Annotations: Liberal Arts

The liberal arts has been the core of Jesuit education since the early days of the Society of Jesus. As John W. O’Malley, SJ, notes, founding Society of Jesus members inherited the humanistic educational tradition that had historically defined Western civilization up to the 1500s. Embodied in the liberal arts, this tradition, in O’Malley’s view, had competed and coexisted with a parallel scientific-based academic tradition that dated back to Ancient Greece. The humanistic tradition dominated until the Middle Ages when the rise of the university institutionalized scientific-based education and pedagogy. 
The Renaissance renewed interest in the humanistic educational tradition and provided a forum to institutionalize it as practice in the 1500s. Society of Jesus members embraced this tradition and codified its principles in the 1599 Ratio Studiorum, which Allan P. Farrell, SJ, defines as the foundation of Jesuit education. In practice, this foundation has evolved and adapted to the times, the places, and the context where Jesuit education operates. Still, it continues as the core of Jesuit education.
The humanistic educational tradition that 16th century Jesuits embraced did not entirely write off the scientific viewpoint. It drew on some elements of the scientific and saw it as a junior partner. It prioritized the physical, moral, religious, and cultural aspects of human development. It aimed at educating the whole person—the body, the mind, the soul—to produce well-rounded and socially aware members of society deeply engaged in community affairs and the common good.

O’Malley sees the humanistic educational tradition as inherently different from the scientific, which, in his view, prioritized intellectual problem solving, dispassionate analysis, and studying the physical world for career advancement. He sees Jesuit liberal arts education as a tent that has housed both traditions from the start but expresses concern at the size, weight, and clout of the humanistic tradition in that tent.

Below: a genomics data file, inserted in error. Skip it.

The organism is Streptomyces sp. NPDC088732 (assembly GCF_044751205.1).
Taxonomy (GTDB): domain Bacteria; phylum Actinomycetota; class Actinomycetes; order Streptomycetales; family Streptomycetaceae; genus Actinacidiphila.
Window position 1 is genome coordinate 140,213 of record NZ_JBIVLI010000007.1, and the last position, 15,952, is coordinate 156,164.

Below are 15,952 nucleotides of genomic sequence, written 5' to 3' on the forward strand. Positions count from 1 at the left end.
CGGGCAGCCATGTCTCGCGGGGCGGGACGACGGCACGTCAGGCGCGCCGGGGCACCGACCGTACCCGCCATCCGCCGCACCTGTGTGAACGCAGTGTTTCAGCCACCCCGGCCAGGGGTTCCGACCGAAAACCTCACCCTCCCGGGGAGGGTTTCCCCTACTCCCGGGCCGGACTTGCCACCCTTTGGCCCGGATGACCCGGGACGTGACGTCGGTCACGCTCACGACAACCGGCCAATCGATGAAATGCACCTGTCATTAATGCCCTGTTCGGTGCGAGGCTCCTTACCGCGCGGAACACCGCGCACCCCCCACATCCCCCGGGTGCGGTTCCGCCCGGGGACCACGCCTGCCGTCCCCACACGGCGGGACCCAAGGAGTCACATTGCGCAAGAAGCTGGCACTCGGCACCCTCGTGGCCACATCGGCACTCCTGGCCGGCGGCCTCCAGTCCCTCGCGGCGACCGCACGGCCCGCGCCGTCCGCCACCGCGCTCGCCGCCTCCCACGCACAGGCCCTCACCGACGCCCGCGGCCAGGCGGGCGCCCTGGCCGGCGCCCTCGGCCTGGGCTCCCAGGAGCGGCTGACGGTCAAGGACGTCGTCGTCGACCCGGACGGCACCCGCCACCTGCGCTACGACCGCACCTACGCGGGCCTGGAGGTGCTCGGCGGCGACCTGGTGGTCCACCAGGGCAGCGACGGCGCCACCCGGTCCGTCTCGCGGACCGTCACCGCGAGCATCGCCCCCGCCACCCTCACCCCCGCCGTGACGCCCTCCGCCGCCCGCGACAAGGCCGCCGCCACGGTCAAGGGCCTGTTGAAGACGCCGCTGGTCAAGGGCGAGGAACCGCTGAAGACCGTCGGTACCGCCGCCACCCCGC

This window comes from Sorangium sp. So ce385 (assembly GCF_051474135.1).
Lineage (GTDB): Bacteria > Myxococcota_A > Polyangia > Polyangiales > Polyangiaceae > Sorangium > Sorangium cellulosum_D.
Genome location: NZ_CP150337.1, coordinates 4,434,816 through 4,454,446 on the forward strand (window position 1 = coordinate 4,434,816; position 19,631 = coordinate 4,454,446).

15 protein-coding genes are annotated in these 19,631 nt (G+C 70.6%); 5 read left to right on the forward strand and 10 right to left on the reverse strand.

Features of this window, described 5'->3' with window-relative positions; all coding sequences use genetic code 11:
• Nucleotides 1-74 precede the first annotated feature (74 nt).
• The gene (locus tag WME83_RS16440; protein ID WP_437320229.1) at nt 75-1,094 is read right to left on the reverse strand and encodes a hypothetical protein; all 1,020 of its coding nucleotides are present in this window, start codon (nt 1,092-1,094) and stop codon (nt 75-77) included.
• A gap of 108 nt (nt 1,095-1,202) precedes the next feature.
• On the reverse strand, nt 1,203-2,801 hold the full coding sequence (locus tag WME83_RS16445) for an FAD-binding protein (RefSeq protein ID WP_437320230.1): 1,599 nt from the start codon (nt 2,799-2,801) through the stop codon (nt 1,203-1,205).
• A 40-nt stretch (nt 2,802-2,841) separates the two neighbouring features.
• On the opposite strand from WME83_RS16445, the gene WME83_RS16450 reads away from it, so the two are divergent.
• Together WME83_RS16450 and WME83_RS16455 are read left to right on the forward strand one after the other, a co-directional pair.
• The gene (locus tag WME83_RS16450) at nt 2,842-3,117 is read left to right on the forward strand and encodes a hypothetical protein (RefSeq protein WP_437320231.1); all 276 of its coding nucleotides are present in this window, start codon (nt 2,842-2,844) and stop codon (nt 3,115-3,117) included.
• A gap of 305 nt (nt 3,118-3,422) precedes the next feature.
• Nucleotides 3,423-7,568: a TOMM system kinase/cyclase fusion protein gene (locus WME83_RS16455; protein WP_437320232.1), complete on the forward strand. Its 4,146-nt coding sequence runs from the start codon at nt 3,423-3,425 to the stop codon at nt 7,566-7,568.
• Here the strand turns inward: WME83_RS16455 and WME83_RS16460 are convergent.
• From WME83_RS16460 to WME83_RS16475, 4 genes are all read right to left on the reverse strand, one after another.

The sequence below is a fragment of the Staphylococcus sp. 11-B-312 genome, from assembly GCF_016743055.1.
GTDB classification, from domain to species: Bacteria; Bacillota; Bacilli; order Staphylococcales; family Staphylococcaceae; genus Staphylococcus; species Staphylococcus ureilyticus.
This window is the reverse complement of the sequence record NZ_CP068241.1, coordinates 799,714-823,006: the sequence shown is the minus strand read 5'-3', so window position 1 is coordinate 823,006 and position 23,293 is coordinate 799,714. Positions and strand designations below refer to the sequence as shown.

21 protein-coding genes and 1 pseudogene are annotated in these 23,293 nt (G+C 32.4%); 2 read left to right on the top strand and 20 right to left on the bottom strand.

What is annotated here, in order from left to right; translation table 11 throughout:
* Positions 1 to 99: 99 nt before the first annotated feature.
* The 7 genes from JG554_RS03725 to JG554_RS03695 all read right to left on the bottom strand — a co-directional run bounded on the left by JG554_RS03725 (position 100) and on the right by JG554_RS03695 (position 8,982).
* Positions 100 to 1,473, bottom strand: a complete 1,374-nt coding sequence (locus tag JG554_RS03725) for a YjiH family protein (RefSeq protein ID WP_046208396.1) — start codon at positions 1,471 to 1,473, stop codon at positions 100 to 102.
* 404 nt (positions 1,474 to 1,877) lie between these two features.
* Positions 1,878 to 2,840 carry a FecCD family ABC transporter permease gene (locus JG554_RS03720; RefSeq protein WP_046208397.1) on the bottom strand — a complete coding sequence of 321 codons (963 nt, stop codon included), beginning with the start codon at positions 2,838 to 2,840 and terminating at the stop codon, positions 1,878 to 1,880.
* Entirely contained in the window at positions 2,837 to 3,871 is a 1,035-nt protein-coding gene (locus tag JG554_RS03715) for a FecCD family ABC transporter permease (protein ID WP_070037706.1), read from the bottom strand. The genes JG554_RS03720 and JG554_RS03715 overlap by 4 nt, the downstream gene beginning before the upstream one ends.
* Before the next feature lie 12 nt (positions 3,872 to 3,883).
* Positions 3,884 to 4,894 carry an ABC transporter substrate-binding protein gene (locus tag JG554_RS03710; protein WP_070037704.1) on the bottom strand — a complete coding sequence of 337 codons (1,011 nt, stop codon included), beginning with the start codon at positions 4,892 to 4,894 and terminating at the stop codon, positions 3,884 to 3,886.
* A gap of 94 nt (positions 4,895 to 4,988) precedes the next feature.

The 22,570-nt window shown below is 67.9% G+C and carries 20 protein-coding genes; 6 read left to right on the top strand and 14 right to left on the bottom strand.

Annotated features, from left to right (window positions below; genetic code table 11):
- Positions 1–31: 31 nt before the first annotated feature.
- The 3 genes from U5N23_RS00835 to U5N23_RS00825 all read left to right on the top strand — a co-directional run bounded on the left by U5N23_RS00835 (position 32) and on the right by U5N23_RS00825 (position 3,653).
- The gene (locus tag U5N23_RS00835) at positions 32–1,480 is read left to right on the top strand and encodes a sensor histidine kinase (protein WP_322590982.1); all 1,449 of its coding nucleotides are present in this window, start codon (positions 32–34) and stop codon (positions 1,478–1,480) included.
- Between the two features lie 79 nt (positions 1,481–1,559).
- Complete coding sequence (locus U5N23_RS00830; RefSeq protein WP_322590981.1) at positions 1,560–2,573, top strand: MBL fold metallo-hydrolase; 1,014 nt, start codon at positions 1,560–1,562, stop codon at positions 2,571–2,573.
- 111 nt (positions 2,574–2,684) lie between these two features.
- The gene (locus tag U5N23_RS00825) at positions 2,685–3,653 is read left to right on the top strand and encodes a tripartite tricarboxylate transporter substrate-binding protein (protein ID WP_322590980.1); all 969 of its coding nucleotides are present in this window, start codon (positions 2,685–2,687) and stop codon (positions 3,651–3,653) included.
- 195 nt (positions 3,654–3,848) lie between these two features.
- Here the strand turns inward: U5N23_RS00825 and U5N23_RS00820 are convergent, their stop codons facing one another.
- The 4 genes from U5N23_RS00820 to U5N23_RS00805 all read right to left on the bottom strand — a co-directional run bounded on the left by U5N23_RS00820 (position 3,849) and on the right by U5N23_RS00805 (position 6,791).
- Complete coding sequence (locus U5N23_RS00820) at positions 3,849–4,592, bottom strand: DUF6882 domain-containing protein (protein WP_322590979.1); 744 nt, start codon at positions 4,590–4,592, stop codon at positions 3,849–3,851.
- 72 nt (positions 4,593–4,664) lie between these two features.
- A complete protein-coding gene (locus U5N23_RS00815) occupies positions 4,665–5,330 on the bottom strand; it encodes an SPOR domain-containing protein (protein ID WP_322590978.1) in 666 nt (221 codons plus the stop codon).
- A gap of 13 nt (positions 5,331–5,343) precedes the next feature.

Like O’Malley, Dean Rader and others have recently grappled with the role and purpose of the humanities in the liberal arts tent. Rader frames his liberal arts tent on Max Weber’s distinction between the instrumental rationale and the value rationale, not the humanistic or scientific viewpoint O’Malley traces to Ancient Greece. He praises the humanistic tradition within that tent and paints it as the most sensible way forward. He sees the liberal arts as central to who we are as human beings, what we do, and the very meaning we ascribe to things—including our lives. 
Questions for Reflection

  • Based on O’Malley and Rader's views, how would you characterize the liberal arts tent at the University of San Francisco? Are we educating hearts, minds, and bodies, or are we simply training young professionals for today’s workforce?  
  • O’Malley sees teaching the humanities as introductory classes for someone pursuing a career as the increasing clout of the scientific and professional tradition in the Jesuit liberal arts tent. Do you agree with his view? How do you balance the inherent conflicts he sees in both traditions within the liberal arts tent?


Farrell S.J., Allan P. (1970 July 21). The Ratio Studiorum of 1599, English translation. Jesuit Global Network of Schools.

O’Malley S.J., John W. (Spring 2015). “Jesuit Schools and the Humanities Yesterday and Today.” Studies in the Spirituality of Jesuits, Seminar on Jesuit Spirituality. Vol. 47, No. 1.

Rader, Dean. (May 2020.). “A Case for Liberal Arts.” USF Magazine, University of San Francisco.